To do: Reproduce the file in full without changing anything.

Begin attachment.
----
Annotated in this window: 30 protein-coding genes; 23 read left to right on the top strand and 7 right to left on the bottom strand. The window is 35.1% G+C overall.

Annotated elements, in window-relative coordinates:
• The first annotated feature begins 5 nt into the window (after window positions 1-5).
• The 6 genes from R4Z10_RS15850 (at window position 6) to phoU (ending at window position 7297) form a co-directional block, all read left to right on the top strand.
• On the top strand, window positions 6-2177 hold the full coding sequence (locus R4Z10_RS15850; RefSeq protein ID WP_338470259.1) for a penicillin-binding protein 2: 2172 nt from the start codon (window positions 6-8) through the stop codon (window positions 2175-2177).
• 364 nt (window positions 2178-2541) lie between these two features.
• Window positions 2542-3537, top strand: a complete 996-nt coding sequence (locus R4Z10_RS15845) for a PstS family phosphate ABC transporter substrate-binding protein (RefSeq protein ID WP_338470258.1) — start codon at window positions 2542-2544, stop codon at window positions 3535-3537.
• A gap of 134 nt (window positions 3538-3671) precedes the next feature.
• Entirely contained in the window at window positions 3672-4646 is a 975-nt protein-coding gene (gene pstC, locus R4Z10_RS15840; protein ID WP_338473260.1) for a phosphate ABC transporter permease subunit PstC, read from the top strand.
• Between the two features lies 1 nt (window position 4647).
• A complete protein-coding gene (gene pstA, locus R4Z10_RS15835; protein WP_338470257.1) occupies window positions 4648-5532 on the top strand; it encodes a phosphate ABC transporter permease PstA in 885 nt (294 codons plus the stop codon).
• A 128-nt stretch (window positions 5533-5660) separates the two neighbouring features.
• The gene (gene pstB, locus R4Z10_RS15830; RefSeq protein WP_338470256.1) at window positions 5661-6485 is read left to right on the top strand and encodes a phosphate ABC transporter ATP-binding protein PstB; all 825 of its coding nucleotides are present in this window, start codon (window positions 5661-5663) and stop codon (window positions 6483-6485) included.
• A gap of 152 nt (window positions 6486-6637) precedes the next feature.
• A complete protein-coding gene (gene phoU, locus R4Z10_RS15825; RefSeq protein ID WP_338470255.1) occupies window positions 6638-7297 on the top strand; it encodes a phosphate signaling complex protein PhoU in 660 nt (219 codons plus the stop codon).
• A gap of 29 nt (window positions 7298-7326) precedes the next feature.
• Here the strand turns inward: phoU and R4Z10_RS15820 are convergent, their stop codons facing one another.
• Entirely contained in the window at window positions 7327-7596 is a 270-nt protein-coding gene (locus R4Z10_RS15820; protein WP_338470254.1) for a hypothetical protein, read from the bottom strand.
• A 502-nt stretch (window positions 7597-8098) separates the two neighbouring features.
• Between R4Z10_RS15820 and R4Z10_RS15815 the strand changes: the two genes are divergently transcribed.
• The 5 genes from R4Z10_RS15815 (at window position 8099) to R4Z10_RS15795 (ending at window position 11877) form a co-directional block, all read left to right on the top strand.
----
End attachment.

Annotated in this window: 30 protein-coding genes; 23 read left to right on the top strand and 7 right to left on the bottom strand. The window is 35.1% G+C overall.

Annotated elements, in window-relative coordinates:
• The first annotated feature begins 5 nt into the window (after window positions 1-5).
• The 6 genes from R4Z10_RS15850 (at window position 6) to phoU (ending at window position 7297) form a co-directional block, all read left to right on the top strand.
• On the top strand, window positions 6-2177 hold the full coding sequence (locus R4Z10_RS15850; RefSeq protein ID WP_338470259.1) for a penicillin-binding protein 2: 2172 nt from the start codon (window positions 6-8) through the stop codon (window positions 2175-2177).
• 364 nt (window positions 2178-2541) lie between these two features.
• Window positions 2542-3537, top strand: a complete 996-nt coding sequence (locus R4Z10_RS15845) for a PstS family phosphate ABC transporter substrate-binding protein (RefSeq protein ID WP_338470258.1) — start codon at window positions 2542-2544, stop codon at window positions 3535-3537.
• A gap of 134 nt (window positions 3538-3671) precedes the next feature.
• Entirely contained in the window at window positions 3672-4646 is a 975-nt protein-coding gene (gene pstC, locus R4Z10_RS15840; protein ID WP_338473260.1) for a phosphate ABC transporter permease subunit PstC, read from the top strand.
• Between the two features lies 1 nt (window position 4647).
• A complete protein-coding gene (gene pstA, locus R4Z10_RS15835; protein WP_338470257.1) occupies window positions 4648-5532 on the top strand; it encodes a phosphate ABC transporter permease PstA in 885 nt (294 codons plus the stop codon).
• A 128-nt stretch (window positions 5533-5660) separates the two neighbouring features.
• The gene (gene pstB, locus R4Z10_RS15830; RefSeq protein WP_338470256.1) at window positions 5661-6485 is read left to right on the top strand and encodes a phosphate ABC transporter ATP-binding protein PstB; all 825 of its coding nucleotides are present in this window, start codon (window positions 5661-5663) and stop codon (window positions 6483-6485) included.
• A gap of 152 nt (window positions 6486-6637) precedes the next feature.
• A complete protein-coding gene (gene phoU, locus R4Z10_RS15825; RefSeq protein ID WP_338470255.1) occupies window positions 6638-7297 on the top strand; it encodes a phosphate signaling complex protein PhoU in 660 nt (219 codons plus the stop codon).
• A gap of 29 nt (window positions 7298-7326) precedes the next feature.
• Here the strand turns inward: phoU and R4Z10_RS15820 are convergent, their stop codons facing one another.
• Entirely contained in the window at window positions 7327-7596 is a 270-nt protein-coding gene (locus R4Z10_RS15820; protein WP_338470254.1) for a hypothetical protein, read from the bottom strand.
• A 502-nt stretch (window positions 7597-8098) separates the two neighbouring features.
• Between R4Z10_RS15820 and R4Z10_RS15815 the strand changes: the two genes are divergently transcribed.
• The 5 genes from R4Z10_RS15815 (at window position 8099) to R4Z10_RS15795 (ending at window position 11877) form a co-directional block, all read left to right on the top strand.